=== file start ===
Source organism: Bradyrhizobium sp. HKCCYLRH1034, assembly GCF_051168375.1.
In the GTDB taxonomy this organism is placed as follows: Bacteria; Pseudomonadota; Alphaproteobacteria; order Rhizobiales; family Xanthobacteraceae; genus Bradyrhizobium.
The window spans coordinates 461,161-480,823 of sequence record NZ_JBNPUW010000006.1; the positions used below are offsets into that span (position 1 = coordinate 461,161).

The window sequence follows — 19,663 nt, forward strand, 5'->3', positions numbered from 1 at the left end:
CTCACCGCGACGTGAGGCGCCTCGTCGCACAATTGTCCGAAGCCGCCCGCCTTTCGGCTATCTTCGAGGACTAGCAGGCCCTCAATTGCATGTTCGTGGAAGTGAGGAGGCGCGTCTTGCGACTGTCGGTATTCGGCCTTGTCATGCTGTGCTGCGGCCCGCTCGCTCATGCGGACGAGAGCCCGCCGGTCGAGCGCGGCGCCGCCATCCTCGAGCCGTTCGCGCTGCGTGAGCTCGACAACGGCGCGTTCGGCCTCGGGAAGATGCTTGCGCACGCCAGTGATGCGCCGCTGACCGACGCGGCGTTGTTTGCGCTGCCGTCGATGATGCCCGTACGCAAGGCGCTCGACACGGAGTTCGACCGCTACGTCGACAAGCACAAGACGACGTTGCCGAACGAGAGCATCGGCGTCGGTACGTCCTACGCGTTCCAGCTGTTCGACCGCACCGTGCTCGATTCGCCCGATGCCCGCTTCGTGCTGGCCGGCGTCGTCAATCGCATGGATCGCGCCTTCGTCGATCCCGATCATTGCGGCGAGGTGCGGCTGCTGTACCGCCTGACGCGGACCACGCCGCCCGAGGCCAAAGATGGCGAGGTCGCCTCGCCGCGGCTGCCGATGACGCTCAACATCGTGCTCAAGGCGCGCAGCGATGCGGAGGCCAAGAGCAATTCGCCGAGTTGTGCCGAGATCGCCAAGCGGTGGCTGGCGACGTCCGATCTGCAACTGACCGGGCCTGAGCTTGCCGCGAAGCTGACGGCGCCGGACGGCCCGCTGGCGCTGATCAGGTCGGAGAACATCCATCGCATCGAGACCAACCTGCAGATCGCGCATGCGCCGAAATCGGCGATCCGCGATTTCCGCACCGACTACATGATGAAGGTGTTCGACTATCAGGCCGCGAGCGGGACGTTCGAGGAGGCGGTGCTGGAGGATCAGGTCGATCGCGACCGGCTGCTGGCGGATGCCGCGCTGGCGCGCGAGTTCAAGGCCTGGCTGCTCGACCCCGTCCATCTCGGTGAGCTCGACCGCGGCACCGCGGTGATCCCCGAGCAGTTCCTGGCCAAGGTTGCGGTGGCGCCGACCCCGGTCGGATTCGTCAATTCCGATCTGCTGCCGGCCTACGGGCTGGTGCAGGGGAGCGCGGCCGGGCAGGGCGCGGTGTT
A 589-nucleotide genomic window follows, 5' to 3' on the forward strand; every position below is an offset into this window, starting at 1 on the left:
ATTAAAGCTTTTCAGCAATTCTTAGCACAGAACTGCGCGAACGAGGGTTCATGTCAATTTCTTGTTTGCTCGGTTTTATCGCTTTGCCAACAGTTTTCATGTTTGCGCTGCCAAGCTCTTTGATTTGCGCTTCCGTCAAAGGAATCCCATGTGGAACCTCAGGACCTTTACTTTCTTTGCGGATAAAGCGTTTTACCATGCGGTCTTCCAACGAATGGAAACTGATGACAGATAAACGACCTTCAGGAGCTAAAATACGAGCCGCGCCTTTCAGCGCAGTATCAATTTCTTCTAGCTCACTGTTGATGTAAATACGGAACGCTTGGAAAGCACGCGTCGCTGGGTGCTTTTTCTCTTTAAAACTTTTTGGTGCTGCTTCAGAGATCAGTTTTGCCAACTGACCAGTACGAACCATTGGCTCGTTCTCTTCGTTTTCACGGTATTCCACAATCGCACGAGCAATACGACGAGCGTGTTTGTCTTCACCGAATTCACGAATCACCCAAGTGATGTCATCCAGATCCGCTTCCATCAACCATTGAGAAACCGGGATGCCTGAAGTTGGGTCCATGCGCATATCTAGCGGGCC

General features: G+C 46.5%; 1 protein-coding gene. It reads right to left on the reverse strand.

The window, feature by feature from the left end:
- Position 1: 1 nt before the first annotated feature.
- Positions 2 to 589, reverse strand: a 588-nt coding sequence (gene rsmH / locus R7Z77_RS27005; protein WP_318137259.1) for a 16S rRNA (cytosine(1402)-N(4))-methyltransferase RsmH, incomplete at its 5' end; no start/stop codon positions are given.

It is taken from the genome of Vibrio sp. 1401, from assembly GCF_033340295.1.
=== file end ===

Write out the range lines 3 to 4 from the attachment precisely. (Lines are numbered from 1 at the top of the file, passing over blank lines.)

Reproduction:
The window spans coordinates 461,161-480,823 of sequence record NZ_JBNPUW010000006.1; the positions used below are offsets into that span (position 1 = coordinate 461,161).

The window sequence follows — 19,663 nt, forward strand, 5'->3', positions numbered from 1 at the left end: